Are you concerned that your child will resist swimming? You know, freak out like they’re being attacked by Jaws?
Don’t worry! Follow these tips to help get your child and yourself ready to actually enjoy that very first swimming lesson (and the many more that will follow)!
Frame Swimming in a Positive Light
Our children’s perspective is influenced by the signals they receive from us. In the weeks leading up to their first lesson, be positive and supportive of the experience. Try to make any connection they have with water a positive one.
For little ones, make bath time fun and a no-fear zone by introducing bath-time-only toys, like a watering can, goggles or floating animals. It’s a great way to get kids used to water on their head and face!
The First Day of Class
There’s a lot to do before class and time goes by really fast. To make the most of lesson time, here are some ways to minimize distractions and maximize the fun and learning!
- Avoid having your child swim on an empty stomach or one that’s too full. Either could interfere with their comfort level during the lesson which potentially means less time in the water for them. Providing them with a light snack beforehand will keep up their energy level and help their focus during the lesson. Pack a snack for after the lesson, too.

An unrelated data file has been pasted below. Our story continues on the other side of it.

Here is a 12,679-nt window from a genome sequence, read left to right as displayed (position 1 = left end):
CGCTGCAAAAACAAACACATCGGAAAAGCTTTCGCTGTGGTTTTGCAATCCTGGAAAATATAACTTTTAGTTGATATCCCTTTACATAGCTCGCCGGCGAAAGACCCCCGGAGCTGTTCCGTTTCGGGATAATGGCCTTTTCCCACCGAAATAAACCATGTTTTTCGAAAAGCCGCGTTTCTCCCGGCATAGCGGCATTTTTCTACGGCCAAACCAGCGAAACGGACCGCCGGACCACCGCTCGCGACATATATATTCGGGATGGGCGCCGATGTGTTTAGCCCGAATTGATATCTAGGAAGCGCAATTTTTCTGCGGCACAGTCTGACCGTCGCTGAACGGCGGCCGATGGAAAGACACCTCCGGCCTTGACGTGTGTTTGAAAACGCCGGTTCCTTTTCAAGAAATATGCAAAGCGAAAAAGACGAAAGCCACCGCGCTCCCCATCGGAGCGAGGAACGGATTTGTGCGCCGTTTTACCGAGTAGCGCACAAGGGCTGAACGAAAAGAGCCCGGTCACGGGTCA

- Arrive 10-15 minutes early. The time it takes to find parking, get through the building and change your child into their swimsuit can add up!
- Adjust goggles. The best time to adjust your child’s goggles is definitely before their lesson. All models of goggles are different. It might take a few minutes to figure them out and get them fitting just right for your child’s face.
- Go pee. Enough said!
- If your child has long hair, tie it up. This is one of the primary reasons that many girls find it difficult to focus on learning skills such as bobs, side breathing, breaststroke arm pull, etc.
- Consider having your child wear their swimsuit under their clothing and bring a change of clothes (and don’t forget underwear!) for after their swim. This makes for a quick change before the lesson.
- Team up with your instructor – communication is key! Speak to the instructor at the start of the first lesson. Establish open, positive communication with them. Let them know what your child is comfortable doing in the water, what they find challenging and what your expectations are for their progress.
While almost all kids love swim lessons eventually, it does take some children a couple of classes to warm up to it. But, with a little pre-planning and by following these tips, you can easily increase the odds that they’ll love it the moment they jump in the pool!